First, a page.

United States Patent 3664132

Tetraformaltrisazine is hypergolic with respect to concentrated nitric acid and this fuel oxidizer combination is usable in hybrid combustion systems.

Vessel, Eugene D. (Santa Clara, CA)
Ebeling Jr., Robert W. (Santa Clara, CA)
Application Number:
Publication Date:
Filing Date:
Primary Class:
Other Classes:
60/219, 149/36, 149/74
International Classes:
C06B43/00; C06B47/04; (IPC1-7): C06D5/10
Field of Search:
149/36,74 60
View Patent Images:
US Patent References:

Primary Examiner:
Padgett, Benjamin R.
Parent Case Data:

This application is related to the copending coassigned U.S. Pat. application of Eugene D. Vessel, Ser. No. 523,976, filed Feb. 1, 1966, for Hybrid Rocket Fuel Component.
We claim

1. A method of producing combustion which comprises contacting a fuel material comprising tetraformaltrisazine with nitric acid, said tetraformaltrisazine being present in said fuel material in an amount sufficient to produce hypergolic ignition.

2. The process of claim 1 wherein said tetraformaltrisazine comprises at least about 30 percent by weight of said fuel material.

3. The process of claim 1 wherein said nitric acid is red fuming nitric acid.


This invention relates to systems capable of producing hypergolic combustion and more particularly to a system employing a solid fuel material and nitric acid as the oxidizer. As used herein, the term nitric acid refers to the commercially available concentrated nitric acid which is approximately a 68 percent aqueous solution as well as concentrated nitric acid containing dissolved oxides of nitrogen described as red fuming nitric acid (RFNA) and also more highly concentrated nitric acid compositions.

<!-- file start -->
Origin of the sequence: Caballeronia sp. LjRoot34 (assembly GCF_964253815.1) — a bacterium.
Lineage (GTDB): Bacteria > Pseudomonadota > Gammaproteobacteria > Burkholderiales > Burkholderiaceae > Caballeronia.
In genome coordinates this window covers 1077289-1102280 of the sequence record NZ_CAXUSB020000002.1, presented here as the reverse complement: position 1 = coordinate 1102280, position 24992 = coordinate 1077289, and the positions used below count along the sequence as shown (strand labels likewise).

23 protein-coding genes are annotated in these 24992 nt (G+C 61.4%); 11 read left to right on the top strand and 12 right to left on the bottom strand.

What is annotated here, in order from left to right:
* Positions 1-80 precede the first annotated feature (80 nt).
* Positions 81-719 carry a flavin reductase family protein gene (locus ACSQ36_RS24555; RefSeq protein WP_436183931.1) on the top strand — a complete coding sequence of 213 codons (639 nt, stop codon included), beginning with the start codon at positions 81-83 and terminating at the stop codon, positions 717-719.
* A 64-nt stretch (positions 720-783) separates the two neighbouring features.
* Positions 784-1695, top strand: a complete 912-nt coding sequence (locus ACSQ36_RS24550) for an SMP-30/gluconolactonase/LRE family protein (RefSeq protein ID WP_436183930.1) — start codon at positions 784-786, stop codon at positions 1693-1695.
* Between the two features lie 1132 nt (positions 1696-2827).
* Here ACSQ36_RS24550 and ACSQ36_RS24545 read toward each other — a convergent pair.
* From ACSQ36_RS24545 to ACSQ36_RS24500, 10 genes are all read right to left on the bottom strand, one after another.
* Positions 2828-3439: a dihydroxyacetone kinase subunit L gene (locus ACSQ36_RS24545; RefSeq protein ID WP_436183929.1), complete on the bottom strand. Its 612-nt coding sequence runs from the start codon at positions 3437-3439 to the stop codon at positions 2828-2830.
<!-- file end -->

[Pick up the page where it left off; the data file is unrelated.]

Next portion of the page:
Nitric acid, particularly red fuming nitric acid, is a commercially available, inexpensive oxidizing agent which is commonly used in liquid fuel rocket propulsion systems with such liquid fuels as kerosene, alcohol and hydrazine. The material has quite attractive properties for military applications since it is cheap, storable and is fairly easy to handle in the field.

As a general rule, liquid propellant rocket engines are more complex and susceptible to failure than hybrid propellant engines and it would be desirable, particularly in military applications, to utilize a hybrid propellant engine for missions now using liquid fuels. However, great difficulty has been encountered in developing a hybrid fuel system that is hypergolic with respect to nitric acid, and current systems using nitric acid employ auxiliary ignition systems.

This invention provides a fuel system that is hypergolic with respect to nitric acid and is usable not only in hybrid rocket propulsion systems but also has utility in more general applications such as the generation of heat, light or hot gases.

It is, therefore, an object of this invention to provide a hypergolic combustion system employing a solid fuel and nitric acid as an oxidizer.

It is another object of this invention to employ a solid fuel material containing tetraformaltrisazine, hereinafter referred to as TFTA, in combination with nitric acid to produce hypergolic combustion.

These and other objects of this invention will be readily apparent from the following description.


TFTA has the following structural formula ##SPC1##

The synthesis of TFTA is reported by R. Stole, BER 40, 1505, (1907) and K. Hauffman et al., BER 45, 1728, (1912).

The following example is illustrative of the preparation of TFTA: